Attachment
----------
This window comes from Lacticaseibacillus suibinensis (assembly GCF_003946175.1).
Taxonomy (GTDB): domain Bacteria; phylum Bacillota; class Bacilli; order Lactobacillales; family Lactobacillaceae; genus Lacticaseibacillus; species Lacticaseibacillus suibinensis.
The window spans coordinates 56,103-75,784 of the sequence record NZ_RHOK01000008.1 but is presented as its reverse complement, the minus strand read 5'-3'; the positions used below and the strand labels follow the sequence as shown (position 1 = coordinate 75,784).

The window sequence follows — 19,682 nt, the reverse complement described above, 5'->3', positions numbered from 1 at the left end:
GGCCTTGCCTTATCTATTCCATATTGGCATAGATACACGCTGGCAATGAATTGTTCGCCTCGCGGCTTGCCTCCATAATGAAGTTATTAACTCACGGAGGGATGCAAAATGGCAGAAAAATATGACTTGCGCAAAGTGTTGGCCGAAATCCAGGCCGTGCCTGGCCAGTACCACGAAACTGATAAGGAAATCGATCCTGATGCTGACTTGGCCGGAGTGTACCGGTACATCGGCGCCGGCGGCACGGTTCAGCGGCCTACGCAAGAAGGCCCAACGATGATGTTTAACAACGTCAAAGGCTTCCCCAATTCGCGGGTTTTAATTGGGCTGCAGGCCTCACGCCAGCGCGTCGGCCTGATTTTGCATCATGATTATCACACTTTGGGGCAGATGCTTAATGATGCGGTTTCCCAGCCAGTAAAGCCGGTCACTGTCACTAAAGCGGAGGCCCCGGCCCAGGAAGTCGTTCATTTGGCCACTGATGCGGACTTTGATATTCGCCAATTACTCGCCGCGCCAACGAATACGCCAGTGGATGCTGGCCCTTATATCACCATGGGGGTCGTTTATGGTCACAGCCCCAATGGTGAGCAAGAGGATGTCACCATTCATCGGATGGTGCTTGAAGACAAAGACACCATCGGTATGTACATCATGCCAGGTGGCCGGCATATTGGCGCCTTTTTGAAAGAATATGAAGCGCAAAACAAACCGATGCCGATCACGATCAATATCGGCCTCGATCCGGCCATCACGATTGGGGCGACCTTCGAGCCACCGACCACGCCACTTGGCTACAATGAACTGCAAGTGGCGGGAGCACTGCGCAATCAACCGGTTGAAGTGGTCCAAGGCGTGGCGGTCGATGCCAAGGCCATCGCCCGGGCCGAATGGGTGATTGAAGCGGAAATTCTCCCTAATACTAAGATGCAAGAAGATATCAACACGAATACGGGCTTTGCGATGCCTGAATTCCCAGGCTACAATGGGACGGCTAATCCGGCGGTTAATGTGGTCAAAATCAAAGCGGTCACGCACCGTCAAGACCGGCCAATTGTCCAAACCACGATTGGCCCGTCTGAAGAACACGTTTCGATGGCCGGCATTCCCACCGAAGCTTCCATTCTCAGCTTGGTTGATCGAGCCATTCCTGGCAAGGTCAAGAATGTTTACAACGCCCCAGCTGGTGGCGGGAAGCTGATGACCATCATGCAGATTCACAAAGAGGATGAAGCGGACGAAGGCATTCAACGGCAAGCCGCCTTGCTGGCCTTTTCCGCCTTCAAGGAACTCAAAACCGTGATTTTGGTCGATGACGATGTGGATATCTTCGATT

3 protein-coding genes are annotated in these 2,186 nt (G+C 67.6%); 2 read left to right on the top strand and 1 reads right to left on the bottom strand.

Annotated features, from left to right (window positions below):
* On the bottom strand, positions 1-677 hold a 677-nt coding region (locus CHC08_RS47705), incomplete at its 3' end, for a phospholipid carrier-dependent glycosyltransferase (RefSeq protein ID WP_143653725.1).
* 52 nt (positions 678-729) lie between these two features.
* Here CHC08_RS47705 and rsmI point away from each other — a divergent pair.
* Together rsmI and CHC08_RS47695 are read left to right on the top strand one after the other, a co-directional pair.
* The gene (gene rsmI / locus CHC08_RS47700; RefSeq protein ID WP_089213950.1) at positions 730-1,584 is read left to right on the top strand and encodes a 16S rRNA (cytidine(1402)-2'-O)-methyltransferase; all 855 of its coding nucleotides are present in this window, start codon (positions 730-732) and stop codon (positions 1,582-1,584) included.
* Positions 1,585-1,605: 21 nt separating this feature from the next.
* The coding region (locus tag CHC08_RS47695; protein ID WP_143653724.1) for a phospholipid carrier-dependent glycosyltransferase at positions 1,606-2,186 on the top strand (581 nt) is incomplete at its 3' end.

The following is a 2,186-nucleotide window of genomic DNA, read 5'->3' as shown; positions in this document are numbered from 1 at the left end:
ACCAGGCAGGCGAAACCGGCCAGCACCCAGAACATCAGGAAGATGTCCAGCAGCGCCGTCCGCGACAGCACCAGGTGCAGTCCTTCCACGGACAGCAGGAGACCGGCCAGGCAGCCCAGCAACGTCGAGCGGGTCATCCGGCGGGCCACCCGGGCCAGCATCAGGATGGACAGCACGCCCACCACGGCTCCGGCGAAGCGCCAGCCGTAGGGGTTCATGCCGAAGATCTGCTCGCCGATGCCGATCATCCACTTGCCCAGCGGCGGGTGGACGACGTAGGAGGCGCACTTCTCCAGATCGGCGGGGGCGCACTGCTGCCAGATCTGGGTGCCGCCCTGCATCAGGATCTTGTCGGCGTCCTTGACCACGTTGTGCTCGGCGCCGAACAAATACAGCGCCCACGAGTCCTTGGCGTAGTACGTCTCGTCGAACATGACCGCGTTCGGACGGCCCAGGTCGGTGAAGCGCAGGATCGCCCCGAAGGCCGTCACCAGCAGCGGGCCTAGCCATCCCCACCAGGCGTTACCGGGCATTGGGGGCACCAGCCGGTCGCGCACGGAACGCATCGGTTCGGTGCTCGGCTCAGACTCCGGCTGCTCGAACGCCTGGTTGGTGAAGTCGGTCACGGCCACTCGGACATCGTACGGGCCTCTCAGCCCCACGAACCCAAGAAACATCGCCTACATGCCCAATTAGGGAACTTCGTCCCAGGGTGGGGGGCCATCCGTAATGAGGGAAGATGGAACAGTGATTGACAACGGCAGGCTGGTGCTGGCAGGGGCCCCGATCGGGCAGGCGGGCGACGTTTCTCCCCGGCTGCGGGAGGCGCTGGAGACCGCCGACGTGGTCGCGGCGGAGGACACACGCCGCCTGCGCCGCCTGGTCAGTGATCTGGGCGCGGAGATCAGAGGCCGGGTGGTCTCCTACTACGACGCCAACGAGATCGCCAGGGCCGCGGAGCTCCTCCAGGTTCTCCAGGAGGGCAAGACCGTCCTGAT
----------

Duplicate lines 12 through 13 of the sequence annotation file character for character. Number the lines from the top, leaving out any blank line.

* The gene (gene rsmI / locus CHC08_RS47700; RefSeq protein ID WP_089213950.1) at positions 730-1,584 is read left to right on the top strand and encodes a 16S rRNA (cytidine(1402)-2'-O)-methyltransferase; all 855 of its coding nucleotides are present in this window, start codon (positions 730-732) and stop codon (positions 1,582-1,584) included.
* Positions 1,585-1,605: 21 nt separating this feature from the next.